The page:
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    National Park California

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  • Road Closures Due to El Portal Fire

    The Big Oak Flat Road between Crane Flat and the El Portal Road is temporarily closed. There is no access to Yosemite Valley via the Big Oak Flat Road or Highway 120. Tioga Road is open and accessible via Big Oak Flat and Tioga Pass Entrances. More »

  • Campground Closures Due to Fire

    Crane Flat, Bridalveil Creek, and Yosemite Creek Campgrounds are temporarily closed. More »

  • Yosemite National Park is Open

    Yosemite Valley, Glacier Point, and Wawona/Mariposa Grove areas are open and accessible via Highways 140 and 41. Tioga Road is not accessible via Highways 140 and 41 due to a fire.

Korean Climber Caught in Avalanche on Half Dome in Yosemite National Park

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Date: February 24, 2009

A Korean climber was reported to have been swept in an avalanche Monday afternoon while climbing on Half Dome. The climber, an experienced mountaineer, was climbing with a party of six others when the avalanche occurred at approximately 4:20 pm on Monday, February 23. Language barriers and unsettled weather and terrain have added to the complexity of the situation. Rescuers made contact with the victim yesterday, but continued avalanche activity in the area made it unsafe for rescuers to enter. Efforts will continue today using ground crews, technical climbing crews, avalanche experts, and the California Highway Patrol helicopter.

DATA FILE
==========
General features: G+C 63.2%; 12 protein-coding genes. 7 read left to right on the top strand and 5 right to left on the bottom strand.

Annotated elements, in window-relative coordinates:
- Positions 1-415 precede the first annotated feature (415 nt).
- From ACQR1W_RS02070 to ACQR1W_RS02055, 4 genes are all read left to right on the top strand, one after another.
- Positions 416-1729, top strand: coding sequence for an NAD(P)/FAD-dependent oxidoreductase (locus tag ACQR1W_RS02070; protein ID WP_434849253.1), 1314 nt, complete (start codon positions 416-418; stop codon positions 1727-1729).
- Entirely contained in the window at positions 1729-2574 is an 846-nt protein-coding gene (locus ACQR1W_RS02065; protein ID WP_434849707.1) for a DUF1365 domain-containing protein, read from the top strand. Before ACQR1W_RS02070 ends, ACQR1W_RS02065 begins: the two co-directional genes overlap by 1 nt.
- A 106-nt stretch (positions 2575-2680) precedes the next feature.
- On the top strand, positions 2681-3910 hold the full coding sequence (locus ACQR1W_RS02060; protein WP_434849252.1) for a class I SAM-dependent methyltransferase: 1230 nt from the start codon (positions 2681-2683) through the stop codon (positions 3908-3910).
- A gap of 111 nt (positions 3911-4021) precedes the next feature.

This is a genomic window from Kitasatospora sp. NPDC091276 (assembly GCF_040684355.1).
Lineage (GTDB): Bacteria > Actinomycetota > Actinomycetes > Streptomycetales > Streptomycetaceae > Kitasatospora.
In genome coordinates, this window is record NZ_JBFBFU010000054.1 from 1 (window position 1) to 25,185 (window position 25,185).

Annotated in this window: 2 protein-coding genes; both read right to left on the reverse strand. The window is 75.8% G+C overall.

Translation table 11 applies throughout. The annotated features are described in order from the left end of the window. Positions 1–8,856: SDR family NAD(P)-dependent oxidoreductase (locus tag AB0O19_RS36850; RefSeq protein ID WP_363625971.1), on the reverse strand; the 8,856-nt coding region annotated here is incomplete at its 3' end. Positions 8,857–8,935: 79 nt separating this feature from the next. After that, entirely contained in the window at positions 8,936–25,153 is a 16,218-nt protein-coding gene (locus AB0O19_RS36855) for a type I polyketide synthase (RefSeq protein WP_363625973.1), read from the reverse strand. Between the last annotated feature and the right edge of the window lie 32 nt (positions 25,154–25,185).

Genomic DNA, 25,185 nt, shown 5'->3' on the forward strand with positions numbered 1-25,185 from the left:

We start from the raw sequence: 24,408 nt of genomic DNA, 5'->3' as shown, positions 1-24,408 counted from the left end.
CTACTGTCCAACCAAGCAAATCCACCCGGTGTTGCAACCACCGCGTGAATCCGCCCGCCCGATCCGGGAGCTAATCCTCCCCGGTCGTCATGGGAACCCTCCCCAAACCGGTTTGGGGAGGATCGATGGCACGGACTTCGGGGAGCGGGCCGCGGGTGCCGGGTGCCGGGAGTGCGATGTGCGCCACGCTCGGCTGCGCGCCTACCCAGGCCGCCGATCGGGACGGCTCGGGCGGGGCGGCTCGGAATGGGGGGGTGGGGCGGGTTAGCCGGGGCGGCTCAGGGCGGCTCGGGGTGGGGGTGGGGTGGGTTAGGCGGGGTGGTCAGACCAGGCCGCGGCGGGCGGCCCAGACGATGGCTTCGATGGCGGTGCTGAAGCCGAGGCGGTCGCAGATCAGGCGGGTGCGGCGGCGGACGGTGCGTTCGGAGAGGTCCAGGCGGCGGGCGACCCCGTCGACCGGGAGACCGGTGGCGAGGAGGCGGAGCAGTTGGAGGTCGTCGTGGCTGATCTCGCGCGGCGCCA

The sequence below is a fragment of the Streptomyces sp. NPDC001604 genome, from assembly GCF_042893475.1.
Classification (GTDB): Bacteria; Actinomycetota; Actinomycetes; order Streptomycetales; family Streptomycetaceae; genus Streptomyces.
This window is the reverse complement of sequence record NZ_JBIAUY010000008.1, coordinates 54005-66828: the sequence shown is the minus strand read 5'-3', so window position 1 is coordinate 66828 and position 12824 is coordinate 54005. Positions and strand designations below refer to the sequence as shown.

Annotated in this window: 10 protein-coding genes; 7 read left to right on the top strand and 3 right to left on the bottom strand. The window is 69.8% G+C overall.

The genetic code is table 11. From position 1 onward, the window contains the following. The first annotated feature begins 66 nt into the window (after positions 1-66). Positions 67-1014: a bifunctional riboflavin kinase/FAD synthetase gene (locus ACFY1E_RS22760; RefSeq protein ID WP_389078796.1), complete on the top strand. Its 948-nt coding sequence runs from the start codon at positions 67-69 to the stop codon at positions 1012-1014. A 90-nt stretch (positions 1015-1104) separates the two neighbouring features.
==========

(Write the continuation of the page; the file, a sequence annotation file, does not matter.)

Recent snow and ice have resulted in active avalanche conditions throughout the Sierra range. Winter mountaineering is physically demanding and can present extreme conditions. Advance planning, awareness of the risks, and ability to change tactics should it become necessary are crucial for travel in these conditions. 

Media calls can be directed to 209/372-0413.

Did You Know?

Low intensity fire in Yosemite

Natural fires in Yosemite are often no more than a single burning snag (standing dead tree) or a slow moving, low intensity fire that cleans underbrush from the forest floor. These fires prevent unwanted fires by removing accumulating forest debris that can fuel a larger fire in hot, dry conditions.